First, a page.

AG Tim Fox details plan to tackle Montana’s “frightening level” of substance abuse

Attorney General Tim Fox detailed his new Aid Montana plan with City Club Missoula on Monday and what steps his office is taking to address substance abuse – an issue he believes has reached “frightening levels” in recent years with triple-digit increases across a number of categories. (Martin Kidston/Missoula Current)

An estimated 64,000 Montanans over the age of 18 suffered from a substance abuse disorder in 2016, though the state mustered the resources to treat less than 10 percent of them.

And that, Attorney General Tim Fox said Monday, isn’t good enough.

“When we talk about substance abuse, the conversation is often focused on opioids, but it’s important that we don’t limit our focus to one or two substances,” Fox said. “Substance abuse and addiction are driven by a wide variety of substances, both legal and illegal, and we need to talk about all aspects of the problem.”

Fox detailed his new Aid Montana plan with City Club Missoula and what steps his office is taking to address substance abuse – an issue he believes has reached “frightening levels” in recent years.

According to the State Crime Lab’s annual report, Montana saw a 375 percent increase in meth found in postmortem cases from 2011 to 2017. Over the same period, it experienced a 324 percent increase in meth found in DUI cases.

Figures related to other substance abuse issues have also seen a dramatic increase.

“This report confirms what we already knew – Montana is in the midst of a substance abuse crisis,” Fox said. “The astronomical increase in meth and heroin offenses have placed added strain on the crime lab, as well as on our courts, our jails, our foster care systems. Child abuse and neglect cases have gone through the roof.”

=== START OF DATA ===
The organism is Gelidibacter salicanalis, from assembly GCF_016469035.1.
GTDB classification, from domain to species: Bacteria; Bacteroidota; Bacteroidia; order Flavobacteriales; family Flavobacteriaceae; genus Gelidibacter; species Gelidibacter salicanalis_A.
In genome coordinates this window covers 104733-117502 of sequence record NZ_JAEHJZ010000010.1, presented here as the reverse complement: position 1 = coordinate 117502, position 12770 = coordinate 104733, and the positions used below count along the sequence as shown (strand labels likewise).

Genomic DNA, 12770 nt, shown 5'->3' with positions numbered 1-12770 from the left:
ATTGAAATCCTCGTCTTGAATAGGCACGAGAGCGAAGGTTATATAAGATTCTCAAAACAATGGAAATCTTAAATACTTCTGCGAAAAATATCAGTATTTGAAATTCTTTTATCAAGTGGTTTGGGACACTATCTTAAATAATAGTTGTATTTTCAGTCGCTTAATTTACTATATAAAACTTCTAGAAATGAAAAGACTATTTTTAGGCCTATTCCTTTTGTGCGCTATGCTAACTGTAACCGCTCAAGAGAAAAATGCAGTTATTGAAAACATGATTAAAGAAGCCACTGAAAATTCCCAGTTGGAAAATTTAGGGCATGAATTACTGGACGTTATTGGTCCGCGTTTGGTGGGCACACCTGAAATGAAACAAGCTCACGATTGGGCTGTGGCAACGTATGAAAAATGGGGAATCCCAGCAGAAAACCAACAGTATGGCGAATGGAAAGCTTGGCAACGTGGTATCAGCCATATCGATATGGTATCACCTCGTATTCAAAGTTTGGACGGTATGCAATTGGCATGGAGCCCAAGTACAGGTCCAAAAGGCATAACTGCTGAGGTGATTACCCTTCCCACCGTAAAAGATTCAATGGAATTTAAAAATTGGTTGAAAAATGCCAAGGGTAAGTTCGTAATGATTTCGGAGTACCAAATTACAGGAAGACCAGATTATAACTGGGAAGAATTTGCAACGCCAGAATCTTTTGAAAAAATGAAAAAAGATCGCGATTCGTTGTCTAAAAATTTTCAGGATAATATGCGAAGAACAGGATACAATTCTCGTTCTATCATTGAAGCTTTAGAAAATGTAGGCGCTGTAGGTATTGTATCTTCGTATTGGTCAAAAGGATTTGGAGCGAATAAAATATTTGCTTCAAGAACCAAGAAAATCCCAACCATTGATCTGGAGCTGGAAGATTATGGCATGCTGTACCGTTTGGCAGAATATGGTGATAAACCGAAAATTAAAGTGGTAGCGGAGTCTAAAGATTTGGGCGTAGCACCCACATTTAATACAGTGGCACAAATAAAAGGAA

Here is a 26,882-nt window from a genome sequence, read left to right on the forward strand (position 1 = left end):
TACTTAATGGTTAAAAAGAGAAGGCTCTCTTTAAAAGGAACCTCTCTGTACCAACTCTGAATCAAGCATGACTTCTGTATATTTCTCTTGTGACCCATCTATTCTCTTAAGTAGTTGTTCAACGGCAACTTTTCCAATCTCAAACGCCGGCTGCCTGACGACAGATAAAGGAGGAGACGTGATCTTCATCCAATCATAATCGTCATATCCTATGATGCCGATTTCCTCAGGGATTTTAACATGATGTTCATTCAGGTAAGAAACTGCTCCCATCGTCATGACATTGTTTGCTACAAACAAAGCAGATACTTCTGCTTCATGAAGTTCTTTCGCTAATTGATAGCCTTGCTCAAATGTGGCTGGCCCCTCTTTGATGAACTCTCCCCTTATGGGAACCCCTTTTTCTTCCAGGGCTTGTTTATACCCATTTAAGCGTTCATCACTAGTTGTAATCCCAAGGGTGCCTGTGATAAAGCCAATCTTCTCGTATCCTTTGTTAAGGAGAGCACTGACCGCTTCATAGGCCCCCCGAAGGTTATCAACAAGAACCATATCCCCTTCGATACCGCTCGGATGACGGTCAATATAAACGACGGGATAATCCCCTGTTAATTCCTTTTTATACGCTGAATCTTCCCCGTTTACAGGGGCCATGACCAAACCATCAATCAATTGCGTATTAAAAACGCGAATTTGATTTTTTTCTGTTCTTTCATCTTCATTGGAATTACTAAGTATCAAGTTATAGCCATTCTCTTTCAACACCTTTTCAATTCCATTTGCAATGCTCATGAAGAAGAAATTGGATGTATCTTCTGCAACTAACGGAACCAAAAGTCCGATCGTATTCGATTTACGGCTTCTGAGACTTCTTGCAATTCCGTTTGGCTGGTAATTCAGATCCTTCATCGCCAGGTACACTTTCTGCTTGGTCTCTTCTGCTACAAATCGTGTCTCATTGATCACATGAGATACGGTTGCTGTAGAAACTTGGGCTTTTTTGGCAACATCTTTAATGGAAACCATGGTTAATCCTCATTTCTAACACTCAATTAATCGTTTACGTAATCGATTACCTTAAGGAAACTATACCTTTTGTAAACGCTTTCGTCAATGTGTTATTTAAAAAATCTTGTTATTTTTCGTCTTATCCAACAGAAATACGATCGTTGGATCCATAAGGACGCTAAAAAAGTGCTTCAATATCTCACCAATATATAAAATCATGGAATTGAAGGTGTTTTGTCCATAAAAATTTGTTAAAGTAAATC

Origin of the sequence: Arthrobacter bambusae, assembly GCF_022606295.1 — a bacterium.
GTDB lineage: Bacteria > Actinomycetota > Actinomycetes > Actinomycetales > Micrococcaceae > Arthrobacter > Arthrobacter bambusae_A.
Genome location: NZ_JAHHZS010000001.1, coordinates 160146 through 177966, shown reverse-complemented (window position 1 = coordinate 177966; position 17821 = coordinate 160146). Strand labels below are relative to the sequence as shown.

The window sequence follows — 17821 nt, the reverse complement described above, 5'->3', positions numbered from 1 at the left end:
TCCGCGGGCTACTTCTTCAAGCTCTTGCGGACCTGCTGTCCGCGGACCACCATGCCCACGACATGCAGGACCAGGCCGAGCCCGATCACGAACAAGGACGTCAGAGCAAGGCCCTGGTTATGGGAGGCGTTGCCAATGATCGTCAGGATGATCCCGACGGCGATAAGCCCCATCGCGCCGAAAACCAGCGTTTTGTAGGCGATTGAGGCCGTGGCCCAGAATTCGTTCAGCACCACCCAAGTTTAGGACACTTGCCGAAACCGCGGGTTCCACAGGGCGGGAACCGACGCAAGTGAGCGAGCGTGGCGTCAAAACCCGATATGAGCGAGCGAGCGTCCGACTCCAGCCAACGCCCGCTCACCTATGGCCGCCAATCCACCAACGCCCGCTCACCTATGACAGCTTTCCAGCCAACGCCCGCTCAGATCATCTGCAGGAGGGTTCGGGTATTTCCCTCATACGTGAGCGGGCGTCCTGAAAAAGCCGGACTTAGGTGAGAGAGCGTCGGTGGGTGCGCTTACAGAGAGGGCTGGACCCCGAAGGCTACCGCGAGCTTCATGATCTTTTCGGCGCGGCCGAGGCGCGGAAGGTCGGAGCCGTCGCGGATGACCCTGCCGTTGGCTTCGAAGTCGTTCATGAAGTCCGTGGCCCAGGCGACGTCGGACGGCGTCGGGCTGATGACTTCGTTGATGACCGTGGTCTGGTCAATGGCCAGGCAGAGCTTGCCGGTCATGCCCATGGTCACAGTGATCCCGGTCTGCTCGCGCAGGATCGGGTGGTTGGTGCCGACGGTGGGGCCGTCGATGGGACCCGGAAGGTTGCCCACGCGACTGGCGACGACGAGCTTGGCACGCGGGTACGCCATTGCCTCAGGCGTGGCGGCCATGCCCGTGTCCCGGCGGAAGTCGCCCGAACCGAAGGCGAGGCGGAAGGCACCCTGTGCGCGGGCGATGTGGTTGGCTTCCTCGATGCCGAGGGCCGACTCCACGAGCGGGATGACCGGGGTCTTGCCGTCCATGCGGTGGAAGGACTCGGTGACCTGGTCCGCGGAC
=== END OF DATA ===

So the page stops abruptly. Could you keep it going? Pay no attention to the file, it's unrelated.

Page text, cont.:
Saying the state can’t wait any longer to act, Fox and community stakeholders have gathered to explore state-based solutions aimed at policy. The issue zeroes in on both drugs and alcohol and looks at everything from treatment to early intervention, education and monitoring.

The resulting report was released last September and will serve as a blueprint moving forward, starting with the 2019 Legislature.

“It has helped us better identify how state resources are used to target substance abuse and identify gaps and inefficiencies,” Fox said. “We now have a more complete understanding of how our state can better align efforts to enhance the necessary communications and improve the outcomes for those suffering from addiction.”

While the Attorney General’s Office has partnered with other agencies including local government, the Department of Corrections and the Montana Health Care Foundation, Fox said government alone can’t solve the problem.

Rather, he said, it will require partnerships with the private sector and area nonprofits.

“We’re building off the efforts of many Montanans who have been working on this problem for years,” Fox said. “But the statistics show that what we’re doing simply isn’t working and isn’t enough. It took many years to arrive where we are, and it will take many years to reverse course.”

While alcohol use remains the primary factor in Montana’s elevated rate of substance abuse when compared nationally, illicit drugs are also a concern. The state ranks 10th nationally in illicit drug use and 12th in binge drinking.

Fox said drug courts have emerged as one of the most effective tools in addressing substance abuse, though the courts face challenges in both capacity and unpredictable funding.

“One of the things we’re looking at is trying to stabilize funding sources for existing and new treatment courts, and increase the capacity of drug treatment courts,” he said. “Prevention is also a key factor for our Aid Montana program. But no state tax dollars currently fund prevention efforts in Montana.”

Fox said his office is looking to establish a state-level funding stream for prevention and education efforts. He’s also looking to tighten the state’s DUI laws by eliminating the so-called “look-back” factor, which softens the penalties if one’s DUI offenses were spread apart.

Fox, who has seen 40 bills signed into law during his time in office, said it’s time for communities, lawmakers and others to step up and solve what he sees as a state epidemic.

“While there will always be those who allow politics to cloud their vision of what’s important, when it comes to addressing substance abuse and co-occurring mental health disorders, we all must take the high road. We must set politics aside, roll up our sleeves and get to work.”